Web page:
Call for women protection in disasters

UNFPA report launched

Islamabad - Pakistan is among 11 disaster prone countries and continuous war on terror, poverty and vulnerability to disasters like earthquakes and floods has hampered the persistent efforts to protect vulnerable population, including women and girls, against these calamities.
The health needs of women and adolescents are too often neglected in humanitarian response to natural disasters and conflicts around the world, including Pakistan, says UNFPA report, The State of World Population 2015 on “SHELTER FROM THE STORM”-a transformative agenda for women and girls in a crisis-prone world - launched yesterday.
The other countries most at risk of disaster-induced poverty are Bangladesh, Democratic Republic of Congo, Ethiopia, Kenya, Madagascar, Nepal, Nigeria, Pakistan, South Sudan, Sudan, and Uganda, says the report.
Quoting UN office for the Coordination of Humanitarian Affairs (OCHA), the report says about 5.3 million people displaced within the country mainly from Khyber Agency, Mohamnad Orakzai, Bajaur, South Waziristan Agencies FATA etc. due to complex emergency.  And an estimated 39.7 million people affected in Pakistan from 2010 to 2015 starting from devastating flood and natural disasters.
The report highlighted that the urban population growth has become increasingly concentrated in developing countries, where 1.2 million people are migrating to cities every week. The urbanisation in Pakistan is also increasingly and this along with population growth affecting the resource planning.  “The business-as-usual approach to humanitarian assistance will leave too many behind at a time when needs are so great,” UNFPA Executive Director Dr Osotimehin said. “We need to do a much better job of helping the most vulnerable, especially adolescent girls. But we must also do a much better job of investing in a more stable world, capable of withstanding the storms ahead. For the pregnant woman who is about to deliver, or the adolescent girl who survived sexual violence, life-saving services are as vital as water, food and shelter,” said Dr Osotimehin in the report. “About 100 million people in need of humanitarian assistance around the world today, about 26 million are women and adolescent girls in their childbearing years. Sexual and reproductive health services critical to the health and survival of women and adolescents are scarcest at the time they are needed the most. Three fifths of maternal deaths today occur in countries that are considered fragile because of conflict or disaster. Pregnancy and childbirth related complications kill 507 women every day in these settings,” shared the findings of the report by Sarah Masale, UNFPA Acting Representative.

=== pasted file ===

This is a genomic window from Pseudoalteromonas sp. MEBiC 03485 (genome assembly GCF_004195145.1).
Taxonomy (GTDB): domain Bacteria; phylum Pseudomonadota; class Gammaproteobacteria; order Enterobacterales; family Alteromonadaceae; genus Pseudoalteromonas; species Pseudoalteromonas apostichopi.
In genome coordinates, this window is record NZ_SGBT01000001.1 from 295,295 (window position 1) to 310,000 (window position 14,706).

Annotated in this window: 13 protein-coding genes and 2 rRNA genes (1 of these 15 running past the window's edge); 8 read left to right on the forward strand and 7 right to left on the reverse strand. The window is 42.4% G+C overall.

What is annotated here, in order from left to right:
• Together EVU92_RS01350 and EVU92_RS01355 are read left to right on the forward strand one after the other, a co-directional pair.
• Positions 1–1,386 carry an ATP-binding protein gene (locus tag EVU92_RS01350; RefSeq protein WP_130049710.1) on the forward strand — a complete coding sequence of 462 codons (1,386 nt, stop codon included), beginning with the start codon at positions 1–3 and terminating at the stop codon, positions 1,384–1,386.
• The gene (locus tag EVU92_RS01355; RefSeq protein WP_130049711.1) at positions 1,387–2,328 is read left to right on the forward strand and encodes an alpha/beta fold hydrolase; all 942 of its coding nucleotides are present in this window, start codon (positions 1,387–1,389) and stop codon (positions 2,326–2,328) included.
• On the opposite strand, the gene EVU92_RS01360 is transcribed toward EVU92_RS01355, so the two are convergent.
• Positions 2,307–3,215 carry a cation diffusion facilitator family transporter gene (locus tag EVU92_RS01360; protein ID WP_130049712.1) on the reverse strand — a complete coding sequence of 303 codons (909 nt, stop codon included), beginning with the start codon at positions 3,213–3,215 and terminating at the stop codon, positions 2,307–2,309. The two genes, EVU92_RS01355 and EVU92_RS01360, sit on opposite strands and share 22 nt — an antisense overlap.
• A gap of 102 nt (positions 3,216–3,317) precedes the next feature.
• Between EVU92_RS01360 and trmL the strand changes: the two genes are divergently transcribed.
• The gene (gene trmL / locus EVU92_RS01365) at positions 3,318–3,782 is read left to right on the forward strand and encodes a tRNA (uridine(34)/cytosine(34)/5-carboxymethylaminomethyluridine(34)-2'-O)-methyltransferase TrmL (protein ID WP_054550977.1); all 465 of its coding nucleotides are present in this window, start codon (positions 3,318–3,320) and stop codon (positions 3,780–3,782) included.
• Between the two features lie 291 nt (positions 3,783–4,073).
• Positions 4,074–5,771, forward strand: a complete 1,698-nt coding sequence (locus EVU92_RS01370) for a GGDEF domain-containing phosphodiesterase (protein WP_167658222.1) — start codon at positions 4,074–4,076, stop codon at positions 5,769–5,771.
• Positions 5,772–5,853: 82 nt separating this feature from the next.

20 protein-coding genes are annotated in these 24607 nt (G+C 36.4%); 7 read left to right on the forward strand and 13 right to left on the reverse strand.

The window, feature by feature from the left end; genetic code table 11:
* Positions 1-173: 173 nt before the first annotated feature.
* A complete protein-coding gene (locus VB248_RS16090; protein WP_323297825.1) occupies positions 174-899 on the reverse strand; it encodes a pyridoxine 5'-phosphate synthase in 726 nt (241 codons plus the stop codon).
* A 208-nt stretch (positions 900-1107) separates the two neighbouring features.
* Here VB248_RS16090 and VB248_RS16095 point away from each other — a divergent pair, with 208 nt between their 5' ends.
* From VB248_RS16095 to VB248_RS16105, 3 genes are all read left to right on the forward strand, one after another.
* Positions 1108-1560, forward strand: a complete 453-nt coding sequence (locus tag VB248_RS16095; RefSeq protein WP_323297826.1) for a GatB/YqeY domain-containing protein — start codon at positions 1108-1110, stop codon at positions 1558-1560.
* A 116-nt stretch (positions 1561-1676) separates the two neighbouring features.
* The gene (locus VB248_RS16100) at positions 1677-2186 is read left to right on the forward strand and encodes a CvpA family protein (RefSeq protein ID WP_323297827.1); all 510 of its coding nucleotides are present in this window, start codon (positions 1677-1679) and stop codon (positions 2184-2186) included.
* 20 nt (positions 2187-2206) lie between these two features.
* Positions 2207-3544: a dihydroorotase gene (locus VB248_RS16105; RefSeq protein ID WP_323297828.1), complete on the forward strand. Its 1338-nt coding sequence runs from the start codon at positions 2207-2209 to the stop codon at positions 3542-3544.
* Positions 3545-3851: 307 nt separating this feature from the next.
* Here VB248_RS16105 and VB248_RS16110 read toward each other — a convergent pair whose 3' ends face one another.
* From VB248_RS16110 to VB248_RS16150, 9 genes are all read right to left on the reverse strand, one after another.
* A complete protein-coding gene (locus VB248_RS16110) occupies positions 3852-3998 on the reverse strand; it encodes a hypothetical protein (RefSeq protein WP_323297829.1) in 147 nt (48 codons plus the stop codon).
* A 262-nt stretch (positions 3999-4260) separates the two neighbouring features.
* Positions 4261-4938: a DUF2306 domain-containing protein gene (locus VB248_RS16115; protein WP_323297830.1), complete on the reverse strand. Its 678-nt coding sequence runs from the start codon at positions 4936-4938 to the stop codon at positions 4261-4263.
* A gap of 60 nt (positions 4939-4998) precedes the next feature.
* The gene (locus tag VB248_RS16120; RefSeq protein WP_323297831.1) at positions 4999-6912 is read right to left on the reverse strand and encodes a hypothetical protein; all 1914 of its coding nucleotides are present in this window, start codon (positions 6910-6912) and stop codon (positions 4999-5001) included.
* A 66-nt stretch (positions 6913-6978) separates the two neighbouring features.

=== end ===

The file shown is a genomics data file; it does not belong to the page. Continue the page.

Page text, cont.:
About three fifths of maternal deaths around the world take place in humanitarian and fragile contexts, said Saira Afzal Tarar, Minister of National Health Services, Regulations & Coordination at the launching ceremony. “When crises occur, women and girls are disproportionately affected, and are less likely to be prepared or empowered to cope. While significant progress has been made globally in the past decade to provide services to women and girls in humanitarian situations, there are still gaps in action and in funding,” she said. She said the federal and provincial governments are closely working in collaboration with all stakeholders to explore and strengthen the mechanisms for humanitarian relief operations in the country.
,” said the minister. There are present opportunities for a more coordinated approach to be adopted for to address the life-saving needs of vulnerable and affected communities in the instance of any disaster, particularly so given the scarcity of resources,” she said.
The State of World Population report calls for better shelter to help  women and adolescent girls dying during pregnancies in disasters  and  conflicts.
It also calls to provide them with critical basic services like maternal  health and contraception necessary to save women’s lives and enable adolescents to make a safe and healthy transition to adulthood, with their rights and dignity intact.

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